Getting Richard Dawkins for Christmas might seem to lack a certain sentiment, but the big book of The God Delusion isn't bad holiday reading. Dawkins is still the energiser bunny of atheism, but he writes beautifully and argues conscientiously.
I was amazed to learn the way a "mere word game" such as the ontological argument has been wielded by fine minds as a proof of God's existence (short version: if we can conceive of God, then God exists).
I really liked Dawkins' wife's contribution to a discussion about the Argument from Beauty (or the divine inspiration of great art): yes, Bach, Michaelangelo and Raphael made great beauty in the service of the church, but: "what if … Shakespeare had been obliged to work on commissions from the Church? We'd surely have lost Hamlet, King Lear and Macbeth."
Dawkins is really a bit of a snob, but I'm very comfortable with his positive point: that it is quite rational to be awestruck by the scale, complexity and mystery of the universe, and that nature is a better fit for awe than the gods of men's doctrine, and, more so, than the tawdry men who claim God's agency on earth.
(Doctrine can get you some bad places. Witness the Catholic Church's latest jape: refusing to bury a longtime sufferer of muscular dystrophy who convinced his doctor that, in light of his having spent two decades paralysed and the past five years unable to even breathe on his own, the machines should be mercifully switched off. You might argue that 60 year-old Piergiorgio Welby had no call to be serviced by a church whose rulebook he flouted, but really, where is the love?)
I've written elsewhere about how nature tends to crowd out God in New Zealand's holy days, drawing on Keith Sinclair's 1986 book about New Zealand identity, A Destiny Apart in the introduction to the Great New Zealand Argument book:
Anzac Day, a day named to commemorate not just the sacrifice of New Zealanders in the first world war, but all the fallen, found purchase where a general day of national pride could not. And, said Sinclair, it was not an affair of the church. The Dawn Service "might, indeed, have been some pagan ceremony" and the memorials to the fallen eschewed the cross in favour of cenotaphs and symbols that looked back to ancient Greece and Egypt.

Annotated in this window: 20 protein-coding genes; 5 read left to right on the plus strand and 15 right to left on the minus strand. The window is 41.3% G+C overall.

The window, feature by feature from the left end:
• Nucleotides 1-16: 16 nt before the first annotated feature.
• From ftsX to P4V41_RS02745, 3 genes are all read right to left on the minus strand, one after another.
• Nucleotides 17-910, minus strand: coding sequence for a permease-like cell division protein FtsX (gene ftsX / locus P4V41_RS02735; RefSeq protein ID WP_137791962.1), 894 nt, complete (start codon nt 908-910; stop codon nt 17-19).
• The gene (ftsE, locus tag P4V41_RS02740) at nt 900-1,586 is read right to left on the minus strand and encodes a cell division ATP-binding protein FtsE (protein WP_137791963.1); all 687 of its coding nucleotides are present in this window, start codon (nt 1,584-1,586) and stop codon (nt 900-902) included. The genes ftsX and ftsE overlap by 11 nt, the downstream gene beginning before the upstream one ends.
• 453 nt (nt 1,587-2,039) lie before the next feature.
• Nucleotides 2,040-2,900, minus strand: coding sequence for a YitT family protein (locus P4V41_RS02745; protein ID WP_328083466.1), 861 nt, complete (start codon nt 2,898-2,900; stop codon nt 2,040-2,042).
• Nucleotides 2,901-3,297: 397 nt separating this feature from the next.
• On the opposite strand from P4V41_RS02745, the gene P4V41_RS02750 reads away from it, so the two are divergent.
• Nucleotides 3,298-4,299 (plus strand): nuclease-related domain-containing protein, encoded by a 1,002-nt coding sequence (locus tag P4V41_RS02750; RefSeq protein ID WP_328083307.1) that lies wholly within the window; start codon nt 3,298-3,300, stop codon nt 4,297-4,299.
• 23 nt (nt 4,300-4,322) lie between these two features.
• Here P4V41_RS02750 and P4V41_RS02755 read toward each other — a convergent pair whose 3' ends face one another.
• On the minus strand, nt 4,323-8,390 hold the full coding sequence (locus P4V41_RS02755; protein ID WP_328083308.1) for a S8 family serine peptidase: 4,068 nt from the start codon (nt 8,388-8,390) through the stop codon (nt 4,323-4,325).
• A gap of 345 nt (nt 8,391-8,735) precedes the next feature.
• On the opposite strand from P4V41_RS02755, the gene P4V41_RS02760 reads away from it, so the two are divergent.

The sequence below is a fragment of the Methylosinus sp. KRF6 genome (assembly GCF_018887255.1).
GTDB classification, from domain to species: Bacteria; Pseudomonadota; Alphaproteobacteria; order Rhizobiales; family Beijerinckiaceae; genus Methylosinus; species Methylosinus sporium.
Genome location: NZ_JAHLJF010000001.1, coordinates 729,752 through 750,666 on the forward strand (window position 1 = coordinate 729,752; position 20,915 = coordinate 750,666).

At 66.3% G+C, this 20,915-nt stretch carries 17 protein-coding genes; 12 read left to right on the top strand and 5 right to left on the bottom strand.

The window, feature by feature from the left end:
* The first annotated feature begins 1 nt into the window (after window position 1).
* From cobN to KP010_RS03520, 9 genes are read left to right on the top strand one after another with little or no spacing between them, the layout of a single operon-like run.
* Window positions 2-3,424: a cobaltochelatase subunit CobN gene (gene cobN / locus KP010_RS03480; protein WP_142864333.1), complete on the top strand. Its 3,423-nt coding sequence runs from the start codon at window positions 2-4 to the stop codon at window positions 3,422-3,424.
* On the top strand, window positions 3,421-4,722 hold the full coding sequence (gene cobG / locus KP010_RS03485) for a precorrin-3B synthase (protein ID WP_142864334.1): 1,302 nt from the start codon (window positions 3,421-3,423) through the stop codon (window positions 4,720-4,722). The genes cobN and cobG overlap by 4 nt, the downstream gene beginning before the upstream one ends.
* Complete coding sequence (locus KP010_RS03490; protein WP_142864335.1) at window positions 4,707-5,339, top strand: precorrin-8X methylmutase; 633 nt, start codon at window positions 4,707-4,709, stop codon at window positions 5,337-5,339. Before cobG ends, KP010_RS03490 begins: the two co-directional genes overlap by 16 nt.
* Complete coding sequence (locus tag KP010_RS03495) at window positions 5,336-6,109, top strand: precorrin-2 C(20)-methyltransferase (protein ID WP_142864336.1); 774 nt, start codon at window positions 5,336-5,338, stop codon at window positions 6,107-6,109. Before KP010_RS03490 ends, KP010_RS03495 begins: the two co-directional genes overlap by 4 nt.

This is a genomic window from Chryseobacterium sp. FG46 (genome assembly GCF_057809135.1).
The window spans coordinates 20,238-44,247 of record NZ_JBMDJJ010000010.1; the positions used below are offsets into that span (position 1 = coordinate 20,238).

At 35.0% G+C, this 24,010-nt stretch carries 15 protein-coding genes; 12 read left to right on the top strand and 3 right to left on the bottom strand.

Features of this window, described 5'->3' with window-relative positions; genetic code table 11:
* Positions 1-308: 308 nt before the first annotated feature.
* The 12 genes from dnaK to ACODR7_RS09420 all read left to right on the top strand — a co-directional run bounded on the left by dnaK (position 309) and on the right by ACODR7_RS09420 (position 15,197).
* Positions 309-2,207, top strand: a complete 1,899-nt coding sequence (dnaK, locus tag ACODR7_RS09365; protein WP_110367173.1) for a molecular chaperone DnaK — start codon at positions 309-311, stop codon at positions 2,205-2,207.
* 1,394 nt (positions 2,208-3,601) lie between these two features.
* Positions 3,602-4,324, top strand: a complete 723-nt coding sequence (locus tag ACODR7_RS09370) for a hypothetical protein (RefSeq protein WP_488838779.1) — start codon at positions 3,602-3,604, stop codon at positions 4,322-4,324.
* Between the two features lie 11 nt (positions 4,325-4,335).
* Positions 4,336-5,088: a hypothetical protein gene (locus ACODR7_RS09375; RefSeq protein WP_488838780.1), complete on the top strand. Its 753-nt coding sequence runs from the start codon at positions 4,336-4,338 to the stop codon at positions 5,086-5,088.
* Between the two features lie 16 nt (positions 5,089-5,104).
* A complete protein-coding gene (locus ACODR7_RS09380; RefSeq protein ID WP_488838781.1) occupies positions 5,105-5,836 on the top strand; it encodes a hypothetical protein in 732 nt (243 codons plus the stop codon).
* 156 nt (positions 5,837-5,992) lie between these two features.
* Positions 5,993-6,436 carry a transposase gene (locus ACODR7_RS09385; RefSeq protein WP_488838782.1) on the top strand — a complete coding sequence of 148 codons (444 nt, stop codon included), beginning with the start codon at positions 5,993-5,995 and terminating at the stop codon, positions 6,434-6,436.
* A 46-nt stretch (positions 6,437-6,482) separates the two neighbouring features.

Few New Zealanders would readily identify themselves as pagans, of course. But the derived adjective of the original Latin "paganus" means "rustic" or "of the country", and many more of us would answer to that. We can far more comfortably define ourselves through the land and the sea than through churches at which we have historically been indifferent attenders.
Christmas in New Zealand, by the same token, is a largely secular family festival that functions as a gateway to nature (and away from a degree of material care - there's no intrinsic reason we should feel so much more relaxed on Boxing Day than Christmas Eve, but nearly everybody does - we work ourselves up to the release). Such spiritual significance of place was the binding theme of the highly enjoyable Outrageous Fortune: The Movie on Boxing Day. Even if we do not all have a Tutaekuri Bay to which to run, we go there in our minds.
(Reassuringly, other themes included male genital injury, boozing and girl-wrestling. And "tutaekuri" means dog shit in te reo.)
I'm not entirely unburdened at the moment - I should probably do some invoicing this morning, and there are leftover jobs I don't want to think about - but I got out on my bike on Boxing Day (and made more casual work of that nasty little return slope up to Carrington Road on the northwestern cycle path than the bloke I passed on the way down), I have the distinctly secular pleasure of being bought lunch at Prego later today, and our family will be conducting barbecue worship with the Slack-Beanlands tomorrow.
I'm figuring we'll head up and see friends in Matakana in the first couple of days of the new year, and at some point I'd like to be standing on a beach on a clear night. Fifteen years ago, having just come back to New Zealand to settle, I excused myself for a solitary walk down a South Island beach at night, had a quiet toke, looked upwards - and was awestruck.
It wasn't simply that there were so many stars - although after five years in London I think I'd forgotten there were so many - but the sudden, clear sense that the stars were not simply painted on the inside of an equidistant dome, but lay throughout a vast, deep space. I could see I was both impossibly small, and part of something impossibly big. And it was beautiful.
PS: On which tip, please be filing reports for our Holiday Stories forum.